This article was found in the June 1952 issue of Progress, the monthly magazine of the Romford Congregational Church
Being the fifth imaginary letter from an imaginary uncle to imaginary twins
Dear Jack and Betty,
Although the small groups of Separatists I told you about last month were not Congregational in name, they were so in principle. They claimed they were "gathered churches" and had the right to manage their own internal affairs and to be free from outward control.
In the year 1583, Grindel, Archbishop of Canterbury, was succeeded by John Whitgift. The new Archbishop lost no time in persecuting the Separatists and redoubled the efforts of the Church and legislature to stamp them out. One after another their Ministers and Deacons were run to earth and flung into prison. One of their foremost leaders, Robert Brown, a late student of Cambridge University, was actually put in prison thirty-two times, his release on each occasion being due to his high social connections. Eventually to save his life he fled to Middelburg in Holland. Here is an extract concerning sixty of these "poor Christians impressed by the Bishops in sundry London prisons": -
"... contrary to all law and equity, between imprisoned, separated from our trades, wives, children and families; yea, shut up close prisoners from all comfort; many of us the space of two years and an half, upon the Bishop's sole commandment, in great penury and noisomeness of the prisons; many ending their lives, never called to trial; some haled forth to the sessions; some cast in irons and dungeons; some in hunger and famine; all of them governors and magistrates from all benefit and help of the laws: daily defamed and falsely accused by published pamphlets, private suggestions, open preaching, slanders and accusations of heresy, sedition, schism and what not. And above all (which most utterly toucheth our salvation) they keep us from all spiritual comfort, and edifying by doctrine, prayer or mutual conference."
Two of the heroes of this time were named Greenwood and Barrow. They had been in prison for 7 years when at long last they were tried and condemned to death. Twice they were on the point of being executed - once the rope was actually around their necks - but they were reprieved and sent back to prison. This prison was on the selfsame spot in Farringdon Street where Memorial Hall now stands. In 1593 the sorry farce was ended and they were hanged - their heroic deaths made a great and favourable impression amongst London's population.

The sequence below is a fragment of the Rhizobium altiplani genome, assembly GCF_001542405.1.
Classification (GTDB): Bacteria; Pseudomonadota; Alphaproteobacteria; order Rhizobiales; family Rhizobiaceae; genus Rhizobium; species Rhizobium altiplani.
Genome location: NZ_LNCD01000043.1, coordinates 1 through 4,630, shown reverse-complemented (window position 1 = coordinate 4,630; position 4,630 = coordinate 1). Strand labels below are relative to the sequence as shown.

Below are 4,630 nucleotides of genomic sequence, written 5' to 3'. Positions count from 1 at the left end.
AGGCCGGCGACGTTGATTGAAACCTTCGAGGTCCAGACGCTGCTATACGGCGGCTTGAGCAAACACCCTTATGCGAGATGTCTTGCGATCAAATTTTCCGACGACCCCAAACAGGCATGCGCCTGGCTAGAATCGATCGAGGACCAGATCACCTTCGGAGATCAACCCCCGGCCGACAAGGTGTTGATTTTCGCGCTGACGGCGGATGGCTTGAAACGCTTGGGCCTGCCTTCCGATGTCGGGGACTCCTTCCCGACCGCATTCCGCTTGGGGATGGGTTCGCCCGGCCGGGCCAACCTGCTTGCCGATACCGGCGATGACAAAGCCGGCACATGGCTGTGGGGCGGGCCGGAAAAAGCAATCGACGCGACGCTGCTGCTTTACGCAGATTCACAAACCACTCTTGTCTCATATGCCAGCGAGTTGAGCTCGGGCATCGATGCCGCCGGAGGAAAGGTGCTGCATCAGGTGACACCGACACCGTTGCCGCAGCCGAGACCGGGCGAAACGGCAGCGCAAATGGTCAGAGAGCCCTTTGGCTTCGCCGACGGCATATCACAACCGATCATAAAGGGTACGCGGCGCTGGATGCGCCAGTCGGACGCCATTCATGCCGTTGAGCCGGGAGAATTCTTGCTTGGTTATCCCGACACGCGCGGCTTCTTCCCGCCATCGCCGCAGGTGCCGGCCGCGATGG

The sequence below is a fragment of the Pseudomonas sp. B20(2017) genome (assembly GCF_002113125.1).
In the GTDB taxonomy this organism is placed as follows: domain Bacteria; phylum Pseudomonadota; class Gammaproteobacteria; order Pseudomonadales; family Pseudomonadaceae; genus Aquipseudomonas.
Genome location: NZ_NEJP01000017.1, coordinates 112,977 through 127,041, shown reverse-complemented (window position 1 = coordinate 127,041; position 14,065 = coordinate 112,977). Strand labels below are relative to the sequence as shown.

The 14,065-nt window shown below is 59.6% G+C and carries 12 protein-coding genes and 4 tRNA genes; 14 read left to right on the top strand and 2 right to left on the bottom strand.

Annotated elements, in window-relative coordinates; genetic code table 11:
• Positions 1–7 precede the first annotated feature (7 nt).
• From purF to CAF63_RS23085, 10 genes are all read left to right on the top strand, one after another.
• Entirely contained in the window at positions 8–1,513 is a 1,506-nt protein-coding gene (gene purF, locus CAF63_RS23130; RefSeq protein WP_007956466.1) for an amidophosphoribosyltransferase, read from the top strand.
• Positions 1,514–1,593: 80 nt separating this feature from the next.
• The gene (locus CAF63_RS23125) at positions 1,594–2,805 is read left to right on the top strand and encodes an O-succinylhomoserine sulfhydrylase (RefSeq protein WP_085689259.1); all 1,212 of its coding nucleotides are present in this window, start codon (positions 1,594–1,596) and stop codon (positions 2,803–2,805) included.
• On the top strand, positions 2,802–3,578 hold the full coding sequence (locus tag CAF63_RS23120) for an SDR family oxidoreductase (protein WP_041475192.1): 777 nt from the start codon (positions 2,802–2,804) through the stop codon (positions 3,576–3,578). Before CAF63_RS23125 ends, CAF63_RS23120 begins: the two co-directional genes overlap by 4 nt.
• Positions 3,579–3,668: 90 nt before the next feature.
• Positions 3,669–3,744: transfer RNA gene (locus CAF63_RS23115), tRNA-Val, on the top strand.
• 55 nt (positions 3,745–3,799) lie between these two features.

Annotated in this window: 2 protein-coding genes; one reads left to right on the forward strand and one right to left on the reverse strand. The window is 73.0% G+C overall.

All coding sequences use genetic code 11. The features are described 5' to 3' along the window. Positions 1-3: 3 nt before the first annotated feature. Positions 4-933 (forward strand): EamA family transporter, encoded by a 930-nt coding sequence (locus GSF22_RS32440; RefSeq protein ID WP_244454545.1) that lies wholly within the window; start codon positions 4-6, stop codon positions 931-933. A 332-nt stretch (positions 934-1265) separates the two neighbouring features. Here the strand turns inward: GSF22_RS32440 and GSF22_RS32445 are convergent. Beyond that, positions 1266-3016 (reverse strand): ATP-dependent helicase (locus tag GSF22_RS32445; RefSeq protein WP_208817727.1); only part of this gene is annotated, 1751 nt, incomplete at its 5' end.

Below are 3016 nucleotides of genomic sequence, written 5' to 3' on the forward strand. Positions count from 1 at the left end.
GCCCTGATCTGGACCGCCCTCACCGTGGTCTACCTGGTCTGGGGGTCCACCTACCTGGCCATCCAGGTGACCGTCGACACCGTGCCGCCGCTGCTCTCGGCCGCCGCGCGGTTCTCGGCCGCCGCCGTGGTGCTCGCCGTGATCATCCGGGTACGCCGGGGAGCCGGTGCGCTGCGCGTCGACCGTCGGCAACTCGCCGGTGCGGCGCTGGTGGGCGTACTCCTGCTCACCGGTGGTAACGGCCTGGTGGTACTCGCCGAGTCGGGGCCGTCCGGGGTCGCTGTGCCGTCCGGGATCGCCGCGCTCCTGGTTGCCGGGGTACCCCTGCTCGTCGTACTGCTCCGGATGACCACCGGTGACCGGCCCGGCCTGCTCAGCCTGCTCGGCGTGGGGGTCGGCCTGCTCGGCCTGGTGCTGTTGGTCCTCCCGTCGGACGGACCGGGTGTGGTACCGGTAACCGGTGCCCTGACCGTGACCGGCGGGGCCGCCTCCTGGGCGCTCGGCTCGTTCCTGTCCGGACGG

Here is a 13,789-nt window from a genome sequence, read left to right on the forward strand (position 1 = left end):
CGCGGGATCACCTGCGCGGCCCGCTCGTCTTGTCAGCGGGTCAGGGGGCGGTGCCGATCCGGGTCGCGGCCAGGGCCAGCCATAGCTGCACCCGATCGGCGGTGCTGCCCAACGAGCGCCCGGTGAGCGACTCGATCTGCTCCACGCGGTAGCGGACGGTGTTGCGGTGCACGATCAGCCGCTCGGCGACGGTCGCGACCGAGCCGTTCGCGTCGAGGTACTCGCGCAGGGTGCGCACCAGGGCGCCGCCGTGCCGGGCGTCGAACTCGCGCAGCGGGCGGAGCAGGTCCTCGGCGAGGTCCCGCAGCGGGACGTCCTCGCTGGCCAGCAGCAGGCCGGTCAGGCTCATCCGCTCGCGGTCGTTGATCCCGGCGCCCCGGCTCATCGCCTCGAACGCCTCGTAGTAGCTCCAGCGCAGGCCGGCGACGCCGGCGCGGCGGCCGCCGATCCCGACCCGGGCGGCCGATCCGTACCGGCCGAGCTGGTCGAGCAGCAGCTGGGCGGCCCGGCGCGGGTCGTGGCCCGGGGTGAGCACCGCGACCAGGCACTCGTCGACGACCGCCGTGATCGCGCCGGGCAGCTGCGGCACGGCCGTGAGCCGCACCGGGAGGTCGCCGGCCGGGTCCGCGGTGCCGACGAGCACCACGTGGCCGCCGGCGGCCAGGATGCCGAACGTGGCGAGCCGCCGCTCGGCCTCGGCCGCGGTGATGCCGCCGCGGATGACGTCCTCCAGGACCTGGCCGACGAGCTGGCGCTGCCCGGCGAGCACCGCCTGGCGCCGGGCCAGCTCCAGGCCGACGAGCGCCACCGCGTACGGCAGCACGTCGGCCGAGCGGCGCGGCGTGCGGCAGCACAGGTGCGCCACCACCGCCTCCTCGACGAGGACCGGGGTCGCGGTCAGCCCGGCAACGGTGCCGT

Another martyr was John Penry, and young man of 34 with a wife and four children. The charge against him was that he "was a seditious disturber as appeared by his schismatical separation from the society of the Church of England and joining the hypocritical and schismatical conventicles of Barrow and Greenwood. By his justifying of Barrow and Greenwood, who suffering worthily for their writings and preachings, are, nevertheless by him reputed as holy martyrs."
He was found guilty and hanged on 29th March, 1593.
This same year saw more repressive legislation against the Separatists (or as they were by this time called "the Brownists") who it was estimated numbered 20,000 (probably and exaggeration). The legislation said that anyone denying the Queen's power in ecclesiastical matters was to suffer the loss of all his goods and be expelled from the country - the penalty for returning being death.
During the next ten years, Congregationalism developed more rapidly on the Continent than in England mainly because many hundreds of exiles had fled with this country. In Amsterdam, for example, there was a congregation of 300 souls.
I think I must quote you the following paragraph from Dr. Peel's "History of English Congregationalism":-
"Through all these years of persecution there was one force working powerfully. The exiles from Geneva in Mary's reign had translated the Bible into English, and their version, i.e. the Genevan, was being read in England wherever men could read. Edition followed edition, and this puritan translation was more widely read than any other prior to the Authorised Version in 1611. These two versions together produced the result described in J. R. Green's famous dictum that between the middle of Elizabeth's reign and the Long Parliament 'England became the people of one book and that book was the Bible.' Behind all the turmoil of these years there was growing throughout the country a profound faith which rested on the personal experience of men and women who were reading the Bible for themselves."
The death of Elizabeth and the accession of James I raised men's hopes of better times, only to disappoint them once more. The Amsterdam Church sent a petition to James asking him to allow them to return and worship in their own way. James ignored the request and carried on the repressive work of Elizabeth, strongly aided by Richard Bancroft who had become Archbishop of Canterbury in 1604.
Next month I will tell you of a notable event in the history of the Continental exiles.
May God bless you.